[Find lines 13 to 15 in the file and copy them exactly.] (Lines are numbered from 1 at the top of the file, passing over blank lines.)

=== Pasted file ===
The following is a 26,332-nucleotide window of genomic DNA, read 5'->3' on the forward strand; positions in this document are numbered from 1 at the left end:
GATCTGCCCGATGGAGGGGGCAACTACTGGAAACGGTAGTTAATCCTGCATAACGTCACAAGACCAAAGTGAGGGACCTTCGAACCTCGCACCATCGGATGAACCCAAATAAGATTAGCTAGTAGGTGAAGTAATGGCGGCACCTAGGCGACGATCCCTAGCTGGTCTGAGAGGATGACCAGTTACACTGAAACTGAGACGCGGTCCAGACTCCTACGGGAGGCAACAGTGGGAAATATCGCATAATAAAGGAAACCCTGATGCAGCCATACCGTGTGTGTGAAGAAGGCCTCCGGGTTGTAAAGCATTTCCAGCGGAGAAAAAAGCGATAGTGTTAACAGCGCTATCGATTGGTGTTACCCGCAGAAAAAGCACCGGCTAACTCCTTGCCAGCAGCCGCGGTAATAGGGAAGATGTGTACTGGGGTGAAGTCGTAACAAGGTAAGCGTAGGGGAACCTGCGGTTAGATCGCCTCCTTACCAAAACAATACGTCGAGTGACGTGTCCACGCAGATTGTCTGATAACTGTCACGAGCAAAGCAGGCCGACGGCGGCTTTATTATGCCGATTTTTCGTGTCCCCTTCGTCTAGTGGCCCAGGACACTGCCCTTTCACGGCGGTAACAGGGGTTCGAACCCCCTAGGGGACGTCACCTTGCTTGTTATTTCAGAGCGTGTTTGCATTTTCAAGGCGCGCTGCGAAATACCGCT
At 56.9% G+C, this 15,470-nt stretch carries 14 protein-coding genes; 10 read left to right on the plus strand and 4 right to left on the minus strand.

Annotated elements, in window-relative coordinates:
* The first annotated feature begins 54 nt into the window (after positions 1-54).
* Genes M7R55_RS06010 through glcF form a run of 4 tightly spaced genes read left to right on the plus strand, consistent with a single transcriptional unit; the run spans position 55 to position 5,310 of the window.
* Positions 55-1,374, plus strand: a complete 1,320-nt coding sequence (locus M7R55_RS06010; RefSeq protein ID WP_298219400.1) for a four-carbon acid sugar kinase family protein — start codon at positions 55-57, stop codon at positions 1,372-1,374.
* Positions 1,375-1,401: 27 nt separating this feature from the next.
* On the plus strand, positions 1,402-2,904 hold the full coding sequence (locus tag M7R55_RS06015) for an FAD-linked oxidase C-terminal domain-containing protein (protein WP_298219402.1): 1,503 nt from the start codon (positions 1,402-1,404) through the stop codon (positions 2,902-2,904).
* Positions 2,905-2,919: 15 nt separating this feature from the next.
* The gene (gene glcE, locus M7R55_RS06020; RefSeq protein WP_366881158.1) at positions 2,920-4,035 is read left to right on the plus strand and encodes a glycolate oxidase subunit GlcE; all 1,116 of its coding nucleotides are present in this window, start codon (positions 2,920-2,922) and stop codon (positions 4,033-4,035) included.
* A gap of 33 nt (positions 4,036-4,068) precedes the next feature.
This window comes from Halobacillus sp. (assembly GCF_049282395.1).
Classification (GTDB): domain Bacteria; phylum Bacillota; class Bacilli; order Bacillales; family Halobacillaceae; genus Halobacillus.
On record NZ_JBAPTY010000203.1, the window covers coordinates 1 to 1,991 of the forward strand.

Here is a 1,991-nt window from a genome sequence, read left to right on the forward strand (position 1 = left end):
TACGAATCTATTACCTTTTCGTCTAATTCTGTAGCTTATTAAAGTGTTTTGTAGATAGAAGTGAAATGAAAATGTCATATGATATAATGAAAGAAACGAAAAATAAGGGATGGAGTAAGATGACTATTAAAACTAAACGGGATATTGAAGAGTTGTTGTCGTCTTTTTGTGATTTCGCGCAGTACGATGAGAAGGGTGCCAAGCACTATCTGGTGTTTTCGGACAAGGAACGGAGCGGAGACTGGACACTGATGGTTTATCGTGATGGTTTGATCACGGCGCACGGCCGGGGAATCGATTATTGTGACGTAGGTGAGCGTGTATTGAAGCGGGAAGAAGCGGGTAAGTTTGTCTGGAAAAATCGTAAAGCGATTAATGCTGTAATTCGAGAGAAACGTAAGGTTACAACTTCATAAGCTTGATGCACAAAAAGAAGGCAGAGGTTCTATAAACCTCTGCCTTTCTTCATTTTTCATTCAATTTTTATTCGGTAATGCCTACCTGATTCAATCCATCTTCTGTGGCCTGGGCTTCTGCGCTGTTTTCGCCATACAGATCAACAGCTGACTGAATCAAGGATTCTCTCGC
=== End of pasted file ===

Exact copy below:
This window comes from Halobacillus sp. (assembly GCF_049282395.1).
Classification (GTDB): domain Bacteria; phylum Bacillota; class Bacilli; order Bacillales; family Halobacillaceae; genus Halobacillus.
On record NZ_JBAPTY010000203.1, the window covers coordinates 1 to 1,991 of the forward strand.